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The FAO Component of the Consolidated Appeals 2010: West Africa

The FAO Component of the Consolidated Appeals 2010: West Africa
Nov 2009

More than 139 million people in West Africa live in extreme poverty, a population that is particularly vulnerable to the effects of widespread food insecurity, recurrent natural disasters, climate change, the global economic crisis and socio-political instabilities.

Regional food security and nutrition indicators illustrate that many West Africans increasingly face restrictions in their livelihood options, thus inhibiting them from overcoming these challenges. Furthermore, global and acute malnutrition rates have reached serious and critical threshold levels in the majority of West African countries in recent years.

In 2009, the overarching theme of the CAP was the soaring food price crisis and its consequences on vulnerable populations, which continue to have an impact throughout the region.

Challenges facing food security and livelihoods

Rural populations in some parts of West Africa were able to benefit from favourable rainfall patterns during the last year. However, many areas of the Eastern Sahel received insufficient rainfall in 2009, which has specifically impacted growing conditions for crops and deteriorated pastoral areas of Burkina Faso, Mali and the Niger. Poor rains during the 2008 season had already led to a fodder deficit in the Niger, the continuation of which in 2009 has exacerbated the situation for agropastoralists. Nigeria, a key regional cereal supplier, was also affected by insufficient rainfall, the effects of which are a growing concern as the quantity of cereal produced in the country generally accounts for 50 to 60 percent of West African production.

As agricultural livelihoods in the Eastern Sahel were widely impacted by drought in 2009, the same year has been recorded as one of the most flood-affected years in recent decades for other parts of West Africa. As of September 2009, floods had affected 770 000 people and led to the loss of 193 lives in Benin, Burkina Faso, Ghana, Senegal and Sierra Leone.

In addition to the various climatic disasters experienced within the last year, the consequences of the global economic and financial crisis have also considerably affected economies throughout the region. Agricultural export prices have dropped for key cash crops, while evidence indicates an ongoing decline in remittances throughout the region. Realigned exchange rates have impacted international and cross-border trade, causing further reductions in income-generating capacity and creating additional strains on livelihoods. Specifically, the depreciation of the Nigerian naira relative to the Communauté financière africaine franc led to simultaneous reductions in demand for Sahelian livestock throughout the year. In the Niger, pastoralists’ terms of trade are 26 percent below average. Assessments conducted in Côte d’Ivoire and Guinea in 2009 indicated that food insecurity had increased particularly among farmers who grow cash crops, as well as those who rely on ‘lean season crops’ such as cashew and shea nuts.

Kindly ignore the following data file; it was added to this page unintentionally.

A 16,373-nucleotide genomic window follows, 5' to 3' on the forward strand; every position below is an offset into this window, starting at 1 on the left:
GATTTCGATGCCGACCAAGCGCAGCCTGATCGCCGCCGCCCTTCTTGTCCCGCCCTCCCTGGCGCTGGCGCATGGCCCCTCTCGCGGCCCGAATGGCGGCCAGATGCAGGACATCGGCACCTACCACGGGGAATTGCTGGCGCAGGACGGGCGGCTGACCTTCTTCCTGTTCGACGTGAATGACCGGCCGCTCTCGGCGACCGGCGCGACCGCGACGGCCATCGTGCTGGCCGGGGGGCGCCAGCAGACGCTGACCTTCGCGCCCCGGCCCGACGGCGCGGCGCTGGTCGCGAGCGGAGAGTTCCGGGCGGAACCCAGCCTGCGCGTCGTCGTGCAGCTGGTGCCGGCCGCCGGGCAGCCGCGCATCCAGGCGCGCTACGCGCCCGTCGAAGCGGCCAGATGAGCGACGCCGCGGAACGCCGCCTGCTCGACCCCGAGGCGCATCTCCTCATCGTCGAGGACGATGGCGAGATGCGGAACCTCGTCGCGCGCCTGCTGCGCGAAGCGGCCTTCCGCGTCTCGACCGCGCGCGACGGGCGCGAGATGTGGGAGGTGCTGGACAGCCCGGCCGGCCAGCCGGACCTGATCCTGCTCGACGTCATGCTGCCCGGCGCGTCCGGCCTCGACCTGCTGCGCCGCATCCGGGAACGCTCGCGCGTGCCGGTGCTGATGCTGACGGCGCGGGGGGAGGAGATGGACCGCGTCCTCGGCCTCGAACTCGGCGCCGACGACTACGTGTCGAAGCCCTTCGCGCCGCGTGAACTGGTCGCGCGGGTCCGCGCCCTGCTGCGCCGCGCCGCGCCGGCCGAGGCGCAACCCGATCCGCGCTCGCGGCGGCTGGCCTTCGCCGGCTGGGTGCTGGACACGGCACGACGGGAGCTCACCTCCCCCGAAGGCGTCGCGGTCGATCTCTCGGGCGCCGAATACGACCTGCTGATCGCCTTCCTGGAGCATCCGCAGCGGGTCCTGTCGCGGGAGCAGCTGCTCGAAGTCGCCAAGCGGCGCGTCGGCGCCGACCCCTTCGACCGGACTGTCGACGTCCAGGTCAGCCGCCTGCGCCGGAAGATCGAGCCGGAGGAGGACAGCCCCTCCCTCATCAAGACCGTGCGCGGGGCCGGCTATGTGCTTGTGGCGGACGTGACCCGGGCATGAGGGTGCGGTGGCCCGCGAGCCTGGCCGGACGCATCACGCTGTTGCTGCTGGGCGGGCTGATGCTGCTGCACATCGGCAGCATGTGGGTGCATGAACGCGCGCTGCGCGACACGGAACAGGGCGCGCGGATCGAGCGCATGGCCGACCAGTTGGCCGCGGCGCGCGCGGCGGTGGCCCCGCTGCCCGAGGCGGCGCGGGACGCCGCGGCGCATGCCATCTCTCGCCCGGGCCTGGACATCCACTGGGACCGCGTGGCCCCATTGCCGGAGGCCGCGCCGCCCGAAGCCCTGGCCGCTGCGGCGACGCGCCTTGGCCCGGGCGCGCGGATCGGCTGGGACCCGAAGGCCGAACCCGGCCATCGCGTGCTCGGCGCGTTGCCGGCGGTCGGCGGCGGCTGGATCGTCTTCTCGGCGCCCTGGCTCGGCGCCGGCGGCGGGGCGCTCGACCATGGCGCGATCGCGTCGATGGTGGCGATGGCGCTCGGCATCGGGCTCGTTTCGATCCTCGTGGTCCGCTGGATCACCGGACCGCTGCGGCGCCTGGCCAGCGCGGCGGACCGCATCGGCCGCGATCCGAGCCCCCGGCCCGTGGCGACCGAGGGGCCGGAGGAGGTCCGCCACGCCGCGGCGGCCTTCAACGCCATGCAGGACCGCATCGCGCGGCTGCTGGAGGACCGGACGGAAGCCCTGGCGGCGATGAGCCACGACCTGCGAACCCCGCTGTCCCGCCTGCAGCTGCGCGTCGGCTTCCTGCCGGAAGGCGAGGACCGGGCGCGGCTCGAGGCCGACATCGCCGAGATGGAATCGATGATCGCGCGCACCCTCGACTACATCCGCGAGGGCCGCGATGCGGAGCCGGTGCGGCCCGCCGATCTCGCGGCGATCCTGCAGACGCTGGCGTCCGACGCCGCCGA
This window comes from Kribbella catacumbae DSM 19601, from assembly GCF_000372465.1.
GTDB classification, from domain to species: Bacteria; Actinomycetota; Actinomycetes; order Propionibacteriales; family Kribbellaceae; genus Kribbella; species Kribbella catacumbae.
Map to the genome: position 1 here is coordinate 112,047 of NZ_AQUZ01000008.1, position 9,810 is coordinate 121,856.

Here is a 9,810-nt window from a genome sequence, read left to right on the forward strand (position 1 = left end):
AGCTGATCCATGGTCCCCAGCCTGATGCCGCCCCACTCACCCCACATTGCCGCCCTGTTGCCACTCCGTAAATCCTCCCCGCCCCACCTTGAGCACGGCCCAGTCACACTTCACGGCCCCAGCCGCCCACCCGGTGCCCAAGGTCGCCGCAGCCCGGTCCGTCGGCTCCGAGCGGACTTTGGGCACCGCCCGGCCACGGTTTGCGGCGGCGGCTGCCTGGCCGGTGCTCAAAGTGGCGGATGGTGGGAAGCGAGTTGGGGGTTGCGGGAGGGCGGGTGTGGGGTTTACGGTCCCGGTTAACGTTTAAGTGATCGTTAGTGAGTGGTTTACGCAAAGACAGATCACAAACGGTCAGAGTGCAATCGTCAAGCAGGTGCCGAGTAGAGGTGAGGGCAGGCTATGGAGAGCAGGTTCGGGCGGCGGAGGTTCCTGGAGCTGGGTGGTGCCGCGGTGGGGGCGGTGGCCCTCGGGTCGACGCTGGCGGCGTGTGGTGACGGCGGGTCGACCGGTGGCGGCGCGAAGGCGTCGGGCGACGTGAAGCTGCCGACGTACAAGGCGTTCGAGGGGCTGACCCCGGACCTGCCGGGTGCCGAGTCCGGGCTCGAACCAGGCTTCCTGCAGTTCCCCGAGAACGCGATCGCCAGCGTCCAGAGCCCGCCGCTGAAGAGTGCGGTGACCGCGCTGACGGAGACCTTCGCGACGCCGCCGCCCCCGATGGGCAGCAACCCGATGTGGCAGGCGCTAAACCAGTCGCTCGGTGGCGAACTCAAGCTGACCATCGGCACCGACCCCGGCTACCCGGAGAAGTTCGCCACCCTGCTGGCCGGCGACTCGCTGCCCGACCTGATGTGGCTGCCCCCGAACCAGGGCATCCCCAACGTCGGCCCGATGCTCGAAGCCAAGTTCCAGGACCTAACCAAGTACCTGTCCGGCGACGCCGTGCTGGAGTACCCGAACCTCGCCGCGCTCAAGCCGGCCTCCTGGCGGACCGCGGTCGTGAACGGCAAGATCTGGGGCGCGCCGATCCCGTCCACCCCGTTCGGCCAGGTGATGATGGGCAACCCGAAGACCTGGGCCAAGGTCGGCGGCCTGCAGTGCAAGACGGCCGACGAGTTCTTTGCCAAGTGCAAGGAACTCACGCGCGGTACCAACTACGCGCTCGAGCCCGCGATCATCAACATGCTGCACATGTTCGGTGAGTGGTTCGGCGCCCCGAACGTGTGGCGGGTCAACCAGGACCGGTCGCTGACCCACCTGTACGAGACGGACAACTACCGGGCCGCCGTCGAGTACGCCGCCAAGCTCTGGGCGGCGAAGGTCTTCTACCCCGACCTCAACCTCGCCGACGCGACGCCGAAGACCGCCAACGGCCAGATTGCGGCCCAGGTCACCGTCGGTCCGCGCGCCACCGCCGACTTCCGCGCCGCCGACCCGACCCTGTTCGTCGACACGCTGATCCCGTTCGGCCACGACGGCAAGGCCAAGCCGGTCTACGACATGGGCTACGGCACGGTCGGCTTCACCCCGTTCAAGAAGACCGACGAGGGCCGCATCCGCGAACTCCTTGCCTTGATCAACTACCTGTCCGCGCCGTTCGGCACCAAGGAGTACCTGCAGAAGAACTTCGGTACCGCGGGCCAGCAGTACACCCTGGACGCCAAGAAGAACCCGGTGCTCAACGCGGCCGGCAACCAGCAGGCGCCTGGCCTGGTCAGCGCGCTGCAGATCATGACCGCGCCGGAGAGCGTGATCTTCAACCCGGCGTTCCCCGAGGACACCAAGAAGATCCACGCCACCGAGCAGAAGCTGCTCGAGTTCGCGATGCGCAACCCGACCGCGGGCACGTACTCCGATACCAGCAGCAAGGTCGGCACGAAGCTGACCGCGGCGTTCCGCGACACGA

FAO Response

In 2010, FAO and the WFP will lead the Food Security and Nutrition Cluster together, coordinating urgently needed assistance to prevent a further deterioration of livelihoods and food security, as well as building the capacity of people and governments to manage and overcome future shocks. At the regional level, FAO will aim to strengthen food security information analysis and coordination capacity, improve emergency preparedness and response capacity development and provide lifesaving assistance to control diseases in 15 West African countries.

In addition to sector coordination responsibilities and the regional level initiatives, FAO is appealing for funds to respond to specific needs identified in several countries. In Côte d’Ivoire, donor contributions will assist conflict-affected households through the establishment of income-generating activities, support to livelihoods and provision of inputs. Emergency support for rice farmers affected by the global food crisis will be provided in Liberia, while additional vulnerable farmers affected by high food prices will be assisted in Burkina Faso, Senegal and Togo. FAO is also appealing for funds to support populations affected by climatic disasters (flood and/or drought) in Burkina Faso, Guinea, Mauritania, the Niger and Senegal. Additionally, in Guinea Bissau, FAO aims to collaborate with partners in support of pandemic influenza preparedness and control under the Health Cluster.